Beijing aims to reduce traffic flow
Beijing plans to build huge free or low cost parking lots beyond the Fourth and Fifth ring roads to encourage more car owners to take buses or subways to the downtown area, said a senior traffic official.
The plan is just one of the multiple measures the city plans to take to ease its notorious traffic congestions as the 2008 Summer Olympic Games draw near.
Liu Xiaoming, vice-director of the Beijing Municipal Communications Commission, said his commission is considering building a first lot at Sihui, an area at the intersection of the Fourth Ring Road and the Chang'an Avenue in eastern Beijing.
Low or nonexistent parking fees would be used as economic leverage to ease growing parking demands from urban areas, said Liu.
Car owners living in the suburbs will be encouraged to park their cars beyond the Fourth and Fifth ring roads and take buses or subways to downtown area, he explained.
Statistics show that nearly one quarter of the city's traffic flow is concentrated in the 62-square-kilometre downtown area within the Second Ring Road, which makes up only 12 per cent of the city's total area.
The Beijing Traffic Management Bureau, receives between 400 and 500 calls reporting traffic jams every day and more than 90 per cent of the roads are filled to capacity during rush hour every morning and evening.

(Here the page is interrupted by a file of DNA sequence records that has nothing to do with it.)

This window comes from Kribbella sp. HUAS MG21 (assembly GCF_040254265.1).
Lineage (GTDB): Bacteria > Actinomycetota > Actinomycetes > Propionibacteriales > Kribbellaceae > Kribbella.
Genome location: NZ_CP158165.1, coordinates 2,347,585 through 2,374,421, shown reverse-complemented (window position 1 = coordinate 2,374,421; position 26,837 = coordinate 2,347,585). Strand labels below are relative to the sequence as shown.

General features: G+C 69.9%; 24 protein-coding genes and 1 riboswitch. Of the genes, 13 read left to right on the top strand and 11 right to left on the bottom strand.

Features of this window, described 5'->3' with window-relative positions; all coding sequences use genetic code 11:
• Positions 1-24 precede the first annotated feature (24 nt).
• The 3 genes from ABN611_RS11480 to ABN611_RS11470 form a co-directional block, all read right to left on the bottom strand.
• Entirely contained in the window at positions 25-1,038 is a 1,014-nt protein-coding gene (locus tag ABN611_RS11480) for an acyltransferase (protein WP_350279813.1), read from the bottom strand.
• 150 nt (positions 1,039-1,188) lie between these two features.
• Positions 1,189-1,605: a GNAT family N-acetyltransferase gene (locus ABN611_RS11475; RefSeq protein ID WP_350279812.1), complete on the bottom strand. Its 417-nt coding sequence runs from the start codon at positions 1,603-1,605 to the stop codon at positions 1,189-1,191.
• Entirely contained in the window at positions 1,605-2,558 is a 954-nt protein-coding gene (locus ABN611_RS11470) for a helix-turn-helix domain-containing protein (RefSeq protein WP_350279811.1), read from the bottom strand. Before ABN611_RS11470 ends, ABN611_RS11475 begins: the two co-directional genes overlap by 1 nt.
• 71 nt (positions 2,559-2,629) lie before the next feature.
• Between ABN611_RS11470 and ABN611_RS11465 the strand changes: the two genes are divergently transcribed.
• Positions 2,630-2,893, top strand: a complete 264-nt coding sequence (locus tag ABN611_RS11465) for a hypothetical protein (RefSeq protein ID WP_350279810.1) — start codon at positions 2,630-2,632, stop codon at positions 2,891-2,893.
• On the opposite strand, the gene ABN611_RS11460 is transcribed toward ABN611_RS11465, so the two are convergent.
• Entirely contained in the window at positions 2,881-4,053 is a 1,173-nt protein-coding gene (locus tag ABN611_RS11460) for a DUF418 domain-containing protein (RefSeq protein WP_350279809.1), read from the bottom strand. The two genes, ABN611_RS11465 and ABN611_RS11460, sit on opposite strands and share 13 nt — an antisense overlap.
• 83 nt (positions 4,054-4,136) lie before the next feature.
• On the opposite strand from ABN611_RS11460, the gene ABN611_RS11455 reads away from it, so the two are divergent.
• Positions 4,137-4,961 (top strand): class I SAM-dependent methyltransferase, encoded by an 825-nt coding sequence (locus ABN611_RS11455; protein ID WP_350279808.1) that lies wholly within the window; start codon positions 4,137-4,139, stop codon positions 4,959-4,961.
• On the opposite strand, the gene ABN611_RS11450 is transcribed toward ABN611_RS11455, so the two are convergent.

Part of the problem is the lack of easy links between bus routes, subways and cars, said Liu. He blamed the problem on the improper distribution of bus routes.
"Developing a public transit system is a key to solving Beijing's traffic problem," said Liu.
According to the communication commission, half of the city's investment in transportation will go towards public transit construction in the next few years, marking a jump from the current only 20 per cent.
Moreover, Beijing plans to readjust its layout by building new city centres, such as at Yizhuang, Tongzhou, Shunyi and Changping, in a bid to ease the traffic flow to the downtown, said Liu.
The current layout of Beijing -- expanded ring roads around the same centre of the Forbidden City, is seen as the root cause of the endless traffic jams.
The downtown area is crowded with three business centres and one financial centre, as well as nearly 400 government organs and institutions.
Traffic experts say building more urban centres around Beijing may reduce the number of residents living in the suburbs and travelling long distances to work downtown every day, thus reducing traffic flows.
In another development, a local newspaper reported yesterday that the traffic management authorities of Shenzhen, a city in South China's Guangdong Province, will cancel all the licence plates ending with the figure of "4" from its computer data base, so that new car buyers will no longer encounter the "unlucky" number when applying for licence plates.
In Chinese, the pronunciation of "4" is similar to that of "death," and most Chinese people do not like to have such a number in their daily life.